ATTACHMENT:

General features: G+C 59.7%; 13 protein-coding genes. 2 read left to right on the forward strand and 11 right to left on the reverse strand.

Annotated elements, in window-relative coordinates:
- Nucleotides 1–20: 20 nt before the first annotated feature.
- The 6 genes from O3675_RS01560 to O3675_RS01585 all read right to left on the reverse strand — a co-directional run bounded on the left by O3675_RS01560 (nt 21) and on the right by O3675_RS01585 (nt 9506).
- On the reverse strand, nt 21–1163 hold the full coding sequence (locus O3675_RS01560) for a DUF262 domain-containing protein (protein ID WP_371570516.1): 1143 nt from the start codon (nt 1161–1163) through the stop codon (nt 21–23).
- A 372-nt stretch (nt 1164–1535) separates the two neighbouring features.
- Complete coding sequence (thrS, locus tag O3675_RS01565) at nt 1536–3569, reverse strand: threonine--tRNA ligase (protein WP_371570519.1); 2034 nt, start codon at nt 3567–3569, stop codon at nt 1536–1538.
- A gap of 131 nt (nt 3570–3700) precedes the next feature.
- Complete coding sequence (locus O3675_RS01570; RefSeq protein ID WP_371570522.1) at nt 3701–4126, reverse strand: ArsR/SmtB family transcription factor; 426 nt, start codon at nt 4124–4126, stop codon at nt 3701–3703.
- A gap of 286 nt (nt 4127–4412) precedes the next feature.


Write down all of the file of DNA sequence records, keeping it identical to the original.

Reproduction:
General features: G+C 59.7%; 13 protein-coding genes. 2 read left to right on the forward strand and 11 right to left on the reverse strand.

Annotated elements, in window-relative coordinates:
- Nucleotides 1–20: 20 nt before the first annotated feature.
- The 6 genes from O3675_RS01560 to O3675_RS01585 all read right to left on the reverse strand — a co-directional run bounded on the left by O3675_RS01560 (nt 21) and on the right by O3675_RS01585 (nt 9506).
- On the reverse strand, nt 21–1163 hold the full coding sequence (locus O3675_RS01560) for a DUF262 domain-containing protein (protein ID WP_371570516.1): 1143 nt from the start codon (nt 1161–1163) through the stop codon (nt 21–23).
- A 372-nt stretch (nt 1164–1535) separates the two neighbouring features.
- Complete coding sequence (thrS, locus tag O3675_RS01565) at nt 1536–3569, reverse strand: threonine--tRNA ligase (protein WP_371570519.1); 2034 nt, start codon at nt 3567–3569, stop codon at nt 1536–1538.
- A gap of 131 nt (nt 3570–3700) precedes the next feature.
- Complete coding sequence (locus O3675_RS01570; RefSeq protein ID WP_371570522.1) at nt 3701–4126, reverse strand: ArsR/SmtB family transcription factor; 426 nt, start codon at nt 4124–4126, stop codon at nt 3701–3703.
- A gap of 286 nt (nt 4127–4412) precedes the next feature.